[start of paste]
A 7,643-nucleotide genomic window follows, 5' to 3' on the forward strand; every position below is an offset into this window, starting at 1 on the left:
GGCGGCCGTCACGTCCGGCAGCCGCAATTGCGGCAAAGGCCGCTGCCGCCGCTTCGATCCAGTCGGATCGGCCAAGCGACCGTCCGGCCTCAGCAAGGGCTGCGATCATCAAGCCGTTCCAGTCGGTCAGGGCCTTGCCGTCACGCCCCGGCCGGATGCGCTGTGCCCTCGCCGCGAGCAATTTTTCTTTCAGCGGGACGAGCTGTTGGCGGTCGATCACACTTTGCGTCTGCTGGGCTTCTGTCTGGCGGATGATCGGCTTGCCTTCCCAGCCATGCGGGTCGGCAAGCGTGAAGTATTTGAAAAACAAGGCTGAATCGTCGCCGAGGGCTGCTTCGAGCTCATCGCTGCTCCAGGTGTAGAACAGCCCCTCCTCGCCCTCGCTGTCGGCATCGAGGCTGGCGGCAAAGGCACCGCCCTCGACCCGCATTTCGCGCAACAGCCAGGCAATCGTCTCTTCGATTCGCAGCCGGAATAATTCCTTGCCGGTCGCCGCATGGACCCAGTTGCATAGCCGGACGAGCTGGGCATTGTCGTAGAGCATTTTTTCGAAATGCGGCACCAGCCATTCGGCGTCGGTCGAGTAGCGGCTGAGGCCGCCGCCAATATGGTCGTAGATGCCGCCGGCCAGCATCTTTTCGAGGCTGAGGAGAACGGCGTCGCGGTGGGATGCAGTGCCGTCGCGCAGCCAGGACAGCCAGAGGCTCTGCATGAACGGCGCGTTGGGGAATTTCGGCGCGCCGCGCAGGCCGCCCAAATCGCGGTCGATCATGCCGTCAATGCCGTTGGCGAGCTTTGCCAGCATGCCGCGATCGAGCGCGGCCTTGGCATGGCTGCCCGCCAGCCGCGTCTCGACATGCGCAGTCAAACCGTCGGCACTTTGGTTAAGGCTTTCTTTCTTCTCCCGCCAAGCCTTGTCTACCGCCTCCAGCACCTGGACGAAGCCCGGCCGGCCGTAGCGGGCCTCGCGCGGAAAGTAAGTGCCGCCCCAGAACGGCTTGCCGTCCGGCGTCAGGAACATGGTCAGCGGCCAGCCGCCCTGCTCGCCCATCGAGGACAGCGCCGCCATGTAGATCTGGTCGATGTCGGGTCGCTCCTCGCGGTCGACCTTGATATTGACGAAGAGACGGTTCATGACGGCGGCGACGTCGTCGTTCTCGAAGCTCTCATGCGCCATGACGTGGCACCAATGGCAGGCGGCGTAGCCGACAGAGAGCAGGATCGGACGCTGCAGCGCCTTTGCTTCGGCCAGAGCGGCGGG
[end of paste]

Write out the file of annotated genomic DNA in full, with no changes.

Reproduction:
A 7,643-nucleotide genomic window follows, 5' to 3' on the forward strand; every position below is an offset into this window, starting at 1 on the left:
GGCGGCCGTCACGTCCGGCAGCCGCAATTGCGGCAAAGGCCGCTGCCGCCGCTTCGATCCAGTCGGATCGGCCAAGCGACCGTCCGGCCTCAGCAAGGGCTGCGATCATCAAGCCGTTCCAGTCGGTCAGGGCCTTGCCGTCACGCCCCGGCCGGATGCGCTGTGCCCTCGCCGCGAGCAATTTTTCTTTCAGCGGGACGAGCTGTTGGCGGTCGATCACACTTTGCGTCTGCTGGGCTTCTGTCTGGCGGATGATCGGCTTGCCTTCCCAGCCATGCGGGTCGGCAAGCGTGAAGTATTTGAAAAACAAGGCTGAATCGTCGCCGAGGGCTGCTTCGAGCTCATCGCTGCTCCAGGTGTAGAACAGCCCCTCCTCGCCCTCGCTGTCGGCATCGAGGCTGGCGGCAAAGGCACCGCCCTCGACCCGCATTTCGCGCAACAGCCAGGCAATCGTCTCTTCGATTCGCAGCCGGAATAATTCCTTGCCGGTCGCCGCATGGACCCAGTTGCATAGCCGGACGAGCTGGGCATTGTCGTAGAGCATTTTTTCGAAATGCGGCACCAGCCATTCGGCGTCGGTCGAGTAGCGGCTGAGGCCGCCGCCAATATGGTCGTAGATGCCGCCGGCCAGCATCTTTTCGAGGCTGAGGAGAACGGCGTCGCGGTGGGATGCAGTGCCGTCGCGCAGCCAGGACAGCCAGAGGCTCTGCATGAACGGCGCGTTGGGGAATTTCGGCGCGCCGCGCAGGCCGCCCAAATCGCGGTCGATCATGCCGTCAATGCCGTTGGCGAGCTTTGCCAGCATGCCGCGATCGAGCGCGGCCTTGGCATGGCTGCCCGCCAGCCGCGTCTCGACATGCGCAGTCAAACCGTCGGCACTTTGGTTAAGGCTTTCTTTCTTCTCCCGCCAAGCCTTGTCTACCGCCTCCAGCACCTGGACGAAGCCCGGCCGGCCGTAGCGGGCCTCGCGCGGAAAGTAAGTGCCGCCCCAGAACGGCTTGCCGTCCGGCGTCAGGAACATGGTCAGCGGCCAGCCGCCCTGCTCGCCCATCGAGGACAGCGCCGCCATGTAGATCTGGTCGATGTCGGGTCGCTCCTCGCGGTCGACCTTGATATTGACGAAGAGACGGTTCATGACGGCGGCGACGTCGTCGTTCTCGAAGCTCTCATGCGCCATGACGTGGCACCAATGGCAGGCGGCGTAGCCGACAGAGAGCAGGATCGGACGCTGCAGCGCCTTTGCTTCGGCCAGAGCGGCGGG